Xmas – give yourself the best present ever: YOU
by Susan Scully
Does Christmas signal a time for joy, to take stock of the year, to appreciate and celebrate? Or do we use it to give ourselves a licence to abuse ourselves silly, and maybe even others? Or is it a mixture of both? This thought-provoking article by Susan Scully encourages us to examine the way we approach the holiday period, and how we can change it.
Once the clock strikes 12.01am on 1 December, wind-down mode and the party season goes into full swing. It’s often a time where what we could actually get done or complete is left unattempted or unfinished; where new projects are often held-over until the following year – which might not be helpful for your workplace, home or business.
On the other hand, what’s also interesting is that rifts with others are also put on hold: everyone seems happier and friendlier, with a general mood of ‘‘tis the season to be jolly’ prevailing.
But let’s return to the first point. Why does not only work but everything – our daily regimes of diet, exercise and rest, our relationships and so on – get put on hold or go out the window for this one month of the year?
This delaying or ditching of responsibilities and our established and supportive routines in December then often stretches into the New Year, as by then we have to deal with the aftermath of the party mode we’ve been living in for the past month; eventually returning to life as it was where we left off on 30 November just in time for February, when reality bites and we have to ‘knuckle down’ again.
In other words, our one month of party mode turns into another month of recovery.
We need to ask ourselves: are we really jolly or ‘healthier, wealthier and wise’ come the New Year? Or are we even more tired, worried and exhausted – not only from the aftermath of our pre and post-Christmas celebrations, but from the build-up of the past 11 months (if not years), with not even a hint of the kind of rest and rejuvenation we’d actually need if we were to arrest our momentum?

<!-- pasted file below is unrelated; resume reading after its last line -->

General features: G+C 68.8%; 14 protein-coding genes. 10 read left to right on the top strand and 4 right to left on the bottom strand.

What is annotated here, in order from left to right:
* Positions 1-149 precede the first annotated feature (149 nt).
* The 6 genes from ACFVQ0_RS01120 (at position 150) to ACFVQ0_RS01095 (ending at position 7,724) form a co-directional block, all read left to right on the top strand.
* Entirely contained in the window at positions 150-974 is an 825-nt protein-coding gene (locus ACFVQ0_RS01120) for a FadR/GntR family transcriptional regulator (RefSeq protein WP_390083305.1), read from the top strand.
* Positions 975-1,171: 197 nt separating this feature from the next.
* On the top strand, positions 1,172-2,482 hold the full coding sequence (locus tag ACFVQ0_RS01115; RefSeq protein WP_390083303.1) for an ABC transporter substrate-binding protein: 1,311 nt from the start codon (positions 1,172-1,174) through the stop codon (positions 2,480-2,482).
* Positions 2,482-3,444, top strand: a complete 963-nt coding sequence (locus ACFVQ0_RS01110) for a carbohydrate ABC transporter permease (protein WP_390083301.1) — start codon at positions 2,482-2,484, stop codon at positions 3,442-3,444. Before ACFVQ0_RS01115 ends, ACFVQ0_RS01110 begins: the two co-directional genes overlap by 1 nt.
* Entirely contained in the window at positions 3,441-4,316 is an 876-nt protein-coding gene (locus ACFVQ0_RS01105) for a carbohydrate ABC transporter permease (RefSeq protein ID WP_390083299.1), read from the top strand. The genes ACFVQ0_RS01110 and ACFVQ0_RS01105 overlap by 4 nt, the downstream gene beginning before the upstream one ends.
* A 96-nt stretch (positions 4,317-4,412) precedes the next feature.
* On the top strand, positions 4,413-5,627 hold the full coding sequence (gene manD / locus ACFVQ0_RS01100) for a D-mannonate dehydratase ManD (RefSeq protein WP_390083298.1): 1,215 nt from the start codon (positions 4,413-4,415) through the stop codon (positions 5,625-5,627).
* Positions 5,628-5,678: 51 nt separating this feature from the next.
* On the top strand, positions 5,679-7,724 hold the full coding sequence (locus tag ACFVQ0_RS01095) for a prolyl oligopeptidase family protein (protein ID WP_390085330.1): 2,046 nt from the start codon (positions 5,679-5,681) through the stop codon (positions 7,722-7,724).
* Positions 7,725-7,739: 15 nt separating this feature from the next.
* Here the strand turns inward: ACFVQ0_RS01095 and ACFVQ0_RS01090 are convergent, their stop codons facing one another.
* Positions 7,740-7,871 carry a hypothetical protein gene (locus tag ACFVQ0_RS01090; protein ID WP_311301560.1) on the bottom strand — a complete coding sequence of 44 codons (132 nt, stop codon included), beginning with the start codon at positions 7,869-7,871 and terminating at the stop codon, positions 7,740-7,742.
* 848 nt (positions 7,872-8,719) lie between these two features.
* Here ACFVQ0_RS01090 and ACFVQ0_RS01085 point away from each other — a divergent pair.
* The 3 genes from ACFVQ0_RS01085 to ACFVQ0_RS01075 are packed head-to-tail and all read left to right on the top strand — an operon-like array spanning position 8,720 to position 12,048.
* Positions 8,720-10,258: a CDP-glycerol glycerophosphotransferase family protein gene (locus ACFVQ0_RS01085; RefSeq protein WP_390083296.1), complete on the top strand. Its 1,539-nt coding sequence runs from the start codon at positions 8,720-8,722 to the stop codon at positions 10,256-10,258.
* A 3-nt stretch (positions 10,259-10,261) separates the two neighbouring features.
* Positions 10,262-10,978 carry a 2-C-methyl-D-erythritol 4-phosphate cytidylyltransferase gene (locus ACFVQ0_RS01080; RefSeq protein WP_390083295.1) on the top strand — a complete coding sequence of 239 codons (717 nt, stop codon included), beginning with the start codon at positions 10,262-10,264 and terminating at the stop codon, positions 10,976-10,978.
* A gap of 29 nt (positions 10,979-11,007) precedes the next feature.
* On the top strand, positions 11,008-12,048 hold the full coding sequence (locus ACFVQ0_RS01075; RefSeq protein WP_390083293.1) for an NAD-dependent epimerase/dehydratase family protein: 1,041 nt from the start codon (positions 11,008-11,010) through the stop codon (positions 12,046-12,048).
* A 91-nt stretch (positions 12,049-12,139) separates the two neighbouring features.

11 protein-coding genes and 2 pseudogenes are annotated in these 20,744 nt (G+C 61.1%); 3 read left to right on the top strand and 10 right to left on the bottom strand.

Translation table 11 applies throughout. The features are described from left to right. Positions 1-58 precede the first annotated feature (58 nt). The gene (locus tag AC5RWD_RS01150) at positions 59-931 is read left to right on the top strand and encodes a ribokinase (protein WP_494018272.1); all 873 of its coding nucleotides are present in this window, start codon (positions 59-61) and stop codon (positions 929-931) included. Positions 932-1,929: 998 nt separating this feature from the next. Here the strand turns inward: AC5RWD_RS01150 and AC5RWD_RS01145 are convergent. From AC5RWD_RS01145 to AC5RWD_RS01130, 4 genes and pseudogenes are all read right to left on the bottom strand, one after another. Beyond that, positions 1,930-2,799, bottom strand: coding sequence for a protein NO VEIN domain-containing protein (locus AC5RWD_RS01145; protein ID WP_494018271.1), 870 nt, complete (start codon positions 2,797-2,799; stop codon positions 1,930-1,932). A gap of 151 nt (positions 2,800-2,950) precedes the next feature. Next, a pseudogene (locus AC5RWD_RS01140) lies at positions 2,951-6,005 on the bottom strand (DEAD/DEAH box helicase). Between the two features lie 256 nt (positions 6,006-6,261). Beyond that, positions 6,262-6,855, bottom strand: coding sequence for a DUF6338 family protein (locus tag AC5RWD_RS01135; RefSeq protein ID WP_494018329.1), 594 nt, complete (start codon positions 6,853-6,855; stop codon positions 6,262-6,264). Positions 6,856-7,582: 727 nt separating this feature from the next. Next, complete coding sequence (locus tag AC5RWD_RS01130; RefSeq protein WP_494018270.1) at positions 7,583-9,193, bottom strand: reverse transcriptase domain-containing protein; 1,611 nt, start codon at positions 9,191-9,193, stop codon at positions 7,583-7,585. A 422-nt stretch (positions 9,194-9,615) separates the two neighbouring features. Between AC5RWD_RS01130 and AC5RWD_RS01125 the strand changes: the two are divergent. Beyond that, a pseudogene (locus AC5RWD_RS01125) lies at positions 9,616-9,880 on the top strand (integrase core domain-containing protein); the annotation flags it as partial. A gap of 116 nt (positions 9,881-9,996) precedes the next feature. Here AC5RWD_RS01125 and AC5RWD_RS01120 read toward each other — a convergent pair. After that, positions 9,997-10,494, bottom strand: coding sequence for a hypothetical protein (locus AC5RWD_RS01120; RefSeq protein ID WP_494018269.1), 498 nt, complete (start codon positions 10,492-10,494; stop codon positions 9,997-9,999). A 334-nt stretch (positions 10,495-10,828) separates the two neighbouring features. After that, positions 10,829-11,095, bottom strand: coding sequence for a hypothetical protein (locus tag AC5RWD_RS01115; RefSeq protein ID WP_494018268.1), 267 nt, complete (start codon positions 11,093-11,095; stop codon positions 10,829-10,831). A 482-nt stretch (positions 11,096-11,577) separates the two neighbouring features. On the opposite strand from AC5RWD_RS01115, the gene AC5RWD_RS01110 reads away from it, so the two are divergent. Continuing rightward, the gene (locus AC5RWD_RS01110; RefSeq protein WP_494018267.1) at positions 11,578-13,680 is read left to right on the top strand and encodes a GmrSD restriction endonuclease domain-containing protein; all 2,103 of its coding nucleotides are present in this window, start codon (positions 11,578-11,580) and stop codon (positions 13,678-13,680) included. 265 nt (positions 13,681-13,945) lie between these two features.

It’s not that we’re not allowed to enjoy ourselves – December is actually a beautiful month in which to connect and reconnect with our colleagues, friends and family, and celebrate the year that was. And yes, even be silly, in the playful sense!
This however begs another question – why is it we save or reserve fun and enjoyment until then? And why then does this often need to be at the expense of our health and wellbeing, leading to a state which ultimately affects not only ourselves but everyone and everything around us as well?
Why too do we wait until this one month to reward ourselves for a long, hard or busy year, to the release the pressure cooker? There’s absolutely no reason to feel we’re not deserving of letting loose or letting our hair down – we absolutely are – but does it all have to be saved up for December?
Perhaps the story actually begins with us accumulating tension due to things not attended to, completed or resolved on a more regular or every day basis.
In other words, rather than tending to, dealing with, debriefing or working through whatever is presented each day – so that nothing is stored or held on to that might create pressure, anxiety or worry – we accumulate tensions. These then have us relying on an internal ‘reward system’ of our own design, justified by a ‘I’ve worked hard so I deserve it’ mentality.
Not dealing with a situation at hand can result in a festive season blow-out – let’s be honest – a pattern throughout the year of days off and an over-reliance on weekends, holidays and outside-of-work-hours-time to escape and or release the tensions we’re feeling and make life ‘worth living’.